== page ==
While I realize that this blog is titled “Live the Music,” I’m going to be approaching that a little differently this week.I definitely did “live the music,” just not in the way that most would expect.
At the Castleton Club Hockey team’s opening game against UVM there was all kinds of music.
It started off with crazy techno beats as the two teams began to warm up. Not that pounding bass, clear treble techno that you hear in most college dorm rooms Thursday through Sunday. It was more of a muffled, echo-y jumble of techno that was just clear enough to be able to tell it was techno.
Next in line was the National Anthem. I don’t know who sang it because the announcers didn’t tell us, but this girl had a voice. She belted out that anthem like there was no tomorrow, and she did it quite well.
Finally, it was game time. And what a game it was
Both UVM and CSC came out flying in the first five minutes. Number 11 on CSC, Nate Sanborn, even had a huge hit. However, it seemed like after that first five minutes, CSC lost their chemistry.
It was a muffled, echo-y sound that blared from the speakers after UVM got their first goal. It sounded a little like Three Doors Down, or Creed, or Nickleback. It was definitely one of the three. or whatever collaboration band those three might take part in. Point is, it wasn’t anything worth remembering.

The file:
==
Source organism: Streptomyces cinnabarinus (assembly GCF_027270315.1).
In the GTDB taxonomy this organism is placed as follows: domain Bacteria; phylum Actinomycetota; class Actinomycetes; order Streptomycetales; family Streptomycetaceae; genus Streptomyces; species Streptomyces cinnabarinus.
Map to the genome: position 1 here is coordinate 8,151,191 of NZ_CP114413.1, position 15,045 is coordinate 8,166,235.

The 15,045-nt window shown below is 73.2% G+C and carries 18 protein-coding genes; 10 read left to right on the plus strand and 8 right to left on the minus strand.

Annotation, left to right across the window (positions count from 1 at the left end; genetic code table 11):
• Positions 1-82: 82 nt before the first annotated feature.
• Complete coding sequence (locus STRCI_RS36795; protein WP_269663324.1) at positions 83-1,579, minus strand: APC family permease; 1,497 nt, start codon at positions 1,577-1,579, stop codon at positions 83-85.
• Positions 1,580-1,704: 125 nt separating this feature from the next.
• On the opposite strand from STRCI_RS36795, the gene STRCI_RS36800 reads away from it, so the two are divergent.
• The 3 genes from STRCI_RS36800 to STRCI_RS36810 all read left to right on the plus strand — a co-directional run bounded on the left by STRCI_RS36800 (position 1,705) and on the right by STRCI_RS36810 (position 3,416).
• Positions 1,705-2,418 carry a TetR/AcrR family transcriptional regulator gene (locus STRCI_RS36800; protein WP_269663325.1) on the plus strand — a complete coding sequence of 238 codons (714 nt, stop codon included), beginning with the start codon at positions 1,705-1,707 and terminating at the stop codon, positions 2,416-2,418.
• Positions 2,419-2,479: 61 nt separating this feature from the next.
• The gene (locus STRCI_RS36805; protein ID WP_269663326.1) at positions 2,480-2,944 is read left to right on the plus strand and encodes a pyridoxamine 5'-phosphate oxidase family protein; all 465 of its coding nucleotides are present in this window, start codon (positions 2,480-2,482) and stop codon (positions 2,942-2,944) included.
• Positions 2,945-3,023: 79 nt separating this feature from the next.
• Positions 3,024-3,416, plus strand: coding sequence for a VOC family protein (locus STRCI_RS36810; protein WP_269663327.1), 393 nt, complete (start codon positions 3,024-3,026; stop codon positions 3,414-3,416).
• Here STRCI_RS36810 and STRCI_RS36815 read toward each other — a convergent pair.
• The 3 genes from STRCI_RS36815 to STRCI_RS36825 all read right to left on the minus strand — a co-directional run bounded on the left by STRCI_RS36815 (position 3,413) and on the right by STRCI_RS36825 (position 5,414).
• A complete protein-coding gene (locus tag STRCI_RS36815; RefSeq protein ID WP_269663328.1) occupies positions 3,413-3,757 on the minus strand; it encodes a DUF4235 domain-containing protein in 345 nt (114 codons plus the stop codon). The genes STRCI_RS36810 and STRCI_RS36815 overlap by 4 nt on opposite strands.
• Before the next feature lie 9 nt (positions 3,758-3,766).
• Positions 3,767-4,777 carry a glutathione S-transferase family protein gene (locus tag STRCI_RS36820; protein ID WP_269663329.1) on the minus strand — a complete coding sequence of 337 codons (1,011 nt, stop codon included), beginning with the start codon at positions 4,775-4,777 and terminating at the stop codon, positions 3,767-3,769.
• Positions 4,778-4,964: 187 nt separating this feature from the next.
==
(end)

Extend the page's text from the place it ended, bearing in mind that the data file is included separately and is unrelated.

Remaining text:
Good thing I didn’t have to remember it because I’d be hearing it again.
Fifteen times. Use words for numbers when you start a sentence with them
Each more agonizingly angering than the last.
That’s how many goals UVM got against us throughout the game. We did get one goal, though, and UVM was legitimately pissed that we did. It was a moment to be treasured, not only because we got our only goal of the game, but because for once it was a break from that song snippet we’d heard 11 times already.
The club team isn’t entirely to blame though, due to the fact that they were short on practice band were playing a division 1 school. Their first official game was supposed to be three weeks later.
Regardless, by the end of the night, taking into account the music played during intermissions, I’d pretty much heard an entire concerts worth of music, without actually going to a concert.